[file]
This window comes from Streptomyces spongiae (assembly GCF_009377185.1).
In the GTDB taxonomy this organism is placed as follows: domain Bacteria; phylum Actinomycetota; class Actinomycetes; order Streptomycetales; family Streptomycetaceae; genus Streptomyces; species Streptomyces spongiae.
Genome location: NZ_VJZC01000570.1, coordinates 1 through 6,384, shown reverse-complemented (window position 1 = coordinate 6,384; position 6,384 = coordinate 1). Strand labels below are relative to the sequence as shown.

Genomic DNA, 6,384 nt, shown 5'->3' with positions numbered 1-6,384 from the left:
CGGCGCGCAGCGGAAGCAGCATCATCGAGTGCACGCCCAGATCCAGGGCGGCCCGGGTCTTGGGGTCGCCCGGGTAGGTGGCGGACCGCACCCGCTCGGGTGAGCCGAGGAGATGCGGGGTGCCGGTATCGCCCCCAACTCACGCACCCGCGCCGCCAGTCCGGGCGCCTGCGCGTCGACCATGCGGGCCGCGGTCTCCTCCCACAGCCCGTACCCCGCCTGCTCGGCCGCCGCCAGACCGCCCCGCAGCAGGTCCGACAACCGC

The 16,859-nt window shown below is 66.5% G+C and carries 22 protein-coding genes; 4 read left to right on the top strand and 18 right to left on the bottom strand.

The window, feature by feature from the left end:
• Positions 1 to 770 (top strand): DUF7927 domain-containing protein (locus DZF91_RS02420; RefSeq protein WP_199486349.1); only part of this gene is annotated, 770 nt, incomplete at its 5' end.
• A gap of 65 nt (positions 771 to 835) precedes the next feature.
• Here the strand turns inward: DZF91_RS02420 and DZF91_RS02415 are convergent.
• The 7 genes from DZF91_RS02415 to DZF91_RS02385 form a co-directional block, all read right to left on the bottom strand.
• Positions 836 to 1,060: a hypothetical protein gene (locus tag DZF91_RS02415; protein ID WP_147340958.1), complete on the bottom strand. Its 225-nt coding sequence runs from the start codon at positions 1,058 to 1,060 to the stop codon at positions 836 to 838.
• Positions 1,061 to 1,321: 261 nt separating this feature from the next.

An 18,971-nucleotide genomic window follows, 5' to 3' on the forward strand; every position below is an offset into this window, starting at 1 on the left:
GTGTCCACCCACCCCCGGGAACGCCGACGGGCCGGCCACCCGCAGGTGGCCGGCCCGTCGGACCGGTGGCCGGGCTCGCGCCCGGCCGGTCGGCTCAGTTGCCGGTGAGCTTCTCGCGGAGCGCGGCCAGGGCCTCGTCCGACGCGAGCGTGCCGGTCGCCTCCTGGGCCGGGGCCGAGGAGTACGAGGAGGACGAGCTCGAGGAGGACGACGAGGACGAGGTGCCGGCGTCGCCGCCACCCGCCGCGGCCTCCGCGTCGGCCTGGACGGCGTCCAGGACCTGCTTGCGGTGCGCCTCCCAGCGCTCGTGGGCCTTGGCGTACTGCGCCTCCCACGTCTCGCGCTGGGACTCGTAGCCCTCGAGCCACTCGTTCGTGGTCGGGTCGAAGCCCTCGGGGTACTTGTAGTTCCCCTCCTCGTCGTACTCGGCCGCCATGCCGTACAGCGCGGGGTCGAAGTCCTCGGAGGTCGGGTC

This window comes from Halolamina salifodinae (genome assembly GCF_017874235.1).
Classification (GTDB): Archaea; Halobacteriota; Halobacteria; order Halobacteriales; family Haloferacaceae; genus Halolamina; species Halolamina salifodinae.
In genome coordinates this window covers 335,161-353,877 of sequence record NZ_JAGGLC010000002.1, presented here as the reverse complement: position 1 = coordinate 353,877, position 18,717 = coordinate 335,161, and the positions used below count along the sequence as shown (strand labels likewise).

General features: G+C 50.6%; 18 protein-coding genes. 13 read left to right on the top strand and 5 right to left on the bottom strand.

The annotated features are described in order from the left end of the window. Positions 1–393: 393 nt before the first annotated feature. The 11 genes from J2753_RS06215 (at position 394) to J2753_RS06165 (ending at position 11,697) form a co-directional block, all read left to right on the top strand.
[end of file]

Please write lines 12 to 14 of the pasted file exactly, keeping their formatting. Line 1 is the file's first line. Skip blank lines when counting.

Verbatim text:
• Positions 836 to 1,060: a hypothetical protein gene (locus tag DZF91_RS02415; protein ID WP_147340958.1), complete on the bottom strand. Its 225-nt coding sequence runs from the start codon at positions 1,058 to 1,060 to the stop codon at positions 836 to 838.
• Positions 1,061 to 1,321: 261 nt separating this feature from the next.

An 18,971-nucleotide genomic window follows, 5' to 3' on the forward strand; every position below is an offset into this window, starting at 1 on the left: